Piriform Silk Production
USU Student Showcase
Spider silk produced by Nephila clavipes has been shown to have surprisingly marketable properties. The silk has been experimentally proven to have twice the extensibility of nylon and a higher toughness than Kevlar. One form of spider silk that has remained relatively unstudied is Piriform silk, which originates from a small gland near the spinneret of the spider. Piriform silk is used by Nephila Clavipes as an adhesive to bind other fibers to an array of surfaces during web construction. Two structural motifs of the Piriform protein have been identified, and it is believed that one of the motifs contributes to the strength of the fiber. The second motif has an unknown function. We seek to experimentally express the Piriform protein in E. Coli in suitable abundance to be able to identify the function of the unknown motif as well as spin usable fibers. These fibers then will be further studied to identify Piriform silk's capabilities beyond a simple web adhesive.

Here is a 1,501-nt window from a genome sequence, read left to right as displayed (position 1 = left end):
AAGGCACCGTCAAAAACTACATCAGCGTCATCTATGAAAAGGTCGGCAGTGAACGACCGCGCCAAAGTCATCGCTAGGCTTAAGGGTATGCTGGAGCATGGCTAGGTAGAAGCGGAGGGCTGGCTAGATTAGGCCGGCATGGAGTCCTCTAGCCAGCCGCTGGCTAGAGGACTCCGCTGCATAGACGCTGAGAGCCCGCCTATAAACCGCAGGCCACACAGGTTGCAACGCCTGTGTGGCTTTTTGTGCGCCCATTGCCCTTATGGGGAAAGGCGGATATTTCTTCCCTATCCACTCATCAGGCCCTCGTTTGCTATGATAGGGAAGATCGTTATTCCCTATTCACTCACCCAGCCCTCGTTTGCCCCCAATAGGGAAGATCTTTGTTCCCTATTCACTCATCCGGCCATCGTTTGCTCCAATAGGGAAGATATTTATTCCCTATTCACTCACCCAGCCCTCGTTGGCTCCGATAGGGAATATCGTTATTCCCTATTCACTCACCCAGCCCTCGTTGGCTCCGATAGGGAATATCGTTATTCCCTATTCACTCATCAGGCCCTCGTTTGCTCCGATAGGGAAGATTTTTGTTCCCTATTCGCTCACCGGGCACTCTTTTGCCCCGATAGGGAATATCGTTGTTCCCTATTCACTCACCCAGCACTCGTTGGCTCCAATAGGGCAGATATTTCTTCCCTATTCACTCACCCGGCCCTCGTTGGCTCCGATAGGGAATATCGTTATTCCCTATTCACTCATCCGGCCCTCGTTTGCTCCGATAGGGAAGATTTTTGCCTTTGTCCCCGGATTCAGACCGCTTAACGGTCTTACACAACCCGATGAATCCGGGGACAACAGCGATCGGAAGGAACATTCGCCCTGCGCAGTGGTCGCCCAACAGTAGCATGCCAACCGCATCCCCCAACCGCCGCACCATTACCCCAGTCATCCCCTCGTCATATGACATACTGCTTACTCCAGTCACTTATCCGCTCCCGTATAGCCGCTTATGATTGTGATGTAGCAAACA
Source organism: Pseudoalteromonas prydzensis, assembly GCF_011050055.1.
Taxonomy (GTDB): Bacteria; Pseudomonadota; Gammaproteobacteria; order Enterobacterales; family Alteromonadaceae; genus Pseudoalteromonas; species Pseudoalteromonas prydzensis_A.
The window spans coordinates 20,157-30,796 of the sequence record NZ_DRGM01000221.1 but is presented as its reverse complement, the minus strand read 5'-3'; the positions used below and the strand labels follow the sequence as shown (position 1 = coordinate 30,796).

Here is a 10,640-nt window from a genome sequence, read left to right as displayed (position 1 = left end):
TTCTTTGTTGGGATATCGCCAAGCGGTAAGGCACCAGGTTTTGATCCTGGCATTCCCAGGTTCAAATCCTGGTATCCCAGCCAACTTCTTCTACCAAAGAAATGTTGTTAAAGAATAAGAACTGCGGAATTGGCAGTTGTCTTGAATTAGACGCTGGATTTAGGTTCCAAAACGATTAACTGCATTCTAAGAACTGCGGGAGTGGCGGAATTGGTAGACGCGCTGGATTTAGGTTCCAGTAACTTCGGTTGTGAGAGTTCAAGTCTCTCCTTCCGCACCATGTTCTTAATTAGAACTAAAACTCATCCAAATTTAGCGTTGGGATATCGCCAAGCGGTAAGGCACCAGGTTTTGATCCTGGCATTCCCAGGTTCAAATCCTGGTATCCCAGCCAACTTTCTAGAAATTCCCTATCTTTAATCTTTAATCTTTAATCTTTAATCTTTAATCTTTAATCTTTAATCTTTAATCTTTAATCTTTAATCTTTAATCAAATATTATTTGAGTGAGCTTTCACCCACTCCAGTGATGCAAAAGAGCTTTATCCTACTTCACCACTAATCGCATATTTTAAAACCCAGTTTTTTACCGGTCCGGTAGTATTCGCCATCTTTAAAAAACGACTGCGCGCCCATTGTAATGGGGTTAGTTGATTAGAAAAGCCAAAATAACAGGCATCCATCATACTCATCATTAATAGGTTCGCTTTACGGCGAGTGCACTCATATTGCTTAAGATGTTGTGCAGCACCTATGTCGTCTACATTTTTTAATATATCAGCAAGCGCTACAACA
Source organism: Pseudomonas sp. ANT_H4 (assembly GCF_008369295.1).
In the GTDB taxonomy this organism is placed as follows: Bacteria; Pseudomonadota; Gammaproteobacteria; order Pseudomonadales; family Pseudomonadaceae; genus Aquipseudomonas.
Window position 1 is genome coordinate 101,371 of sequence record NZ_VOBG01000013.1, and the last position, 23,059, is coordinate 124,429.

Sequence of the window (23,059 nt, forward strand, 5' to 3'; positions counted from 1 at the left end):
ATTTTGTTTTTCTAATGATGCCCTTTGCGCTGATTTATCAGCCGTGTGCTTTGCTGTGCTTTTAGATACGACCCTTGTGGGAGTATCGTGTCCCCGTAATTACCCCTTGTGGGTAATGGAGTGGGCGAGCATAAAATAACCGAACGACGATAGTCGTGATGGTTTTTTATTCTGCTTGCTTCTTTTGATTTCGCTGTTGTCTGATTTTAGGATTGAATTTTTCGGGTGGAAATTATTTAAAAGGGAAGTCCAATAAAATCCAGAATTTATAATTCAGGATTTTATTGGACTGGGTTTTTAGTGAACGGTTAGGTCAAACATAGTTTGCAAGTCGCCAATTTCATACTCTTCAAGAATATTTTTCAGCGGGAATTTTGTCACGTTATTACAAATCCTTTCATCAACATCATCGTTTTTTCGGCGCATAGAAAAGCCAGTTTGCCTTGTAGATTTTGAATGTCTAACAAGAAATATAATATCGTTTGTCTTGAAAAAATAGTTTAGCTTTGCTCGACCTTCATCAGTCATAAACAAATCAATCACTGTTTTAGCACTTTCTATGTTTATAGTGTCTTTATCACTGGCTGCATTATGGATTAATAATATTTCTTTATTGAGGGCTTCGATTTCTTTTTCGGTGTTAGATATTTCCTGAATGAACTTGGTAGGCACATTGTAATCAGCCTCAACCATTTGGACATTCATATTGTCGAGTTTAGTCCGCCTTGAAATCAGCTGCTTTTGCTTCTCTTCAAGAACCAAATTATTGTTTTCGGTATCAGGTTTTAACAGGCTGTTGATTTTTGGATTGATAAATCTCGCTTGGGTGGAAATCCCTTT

Ballam, Jordan, "Piriform Silk Production" (2014). USU Student Showcase. Student Showcase. Paper 19.
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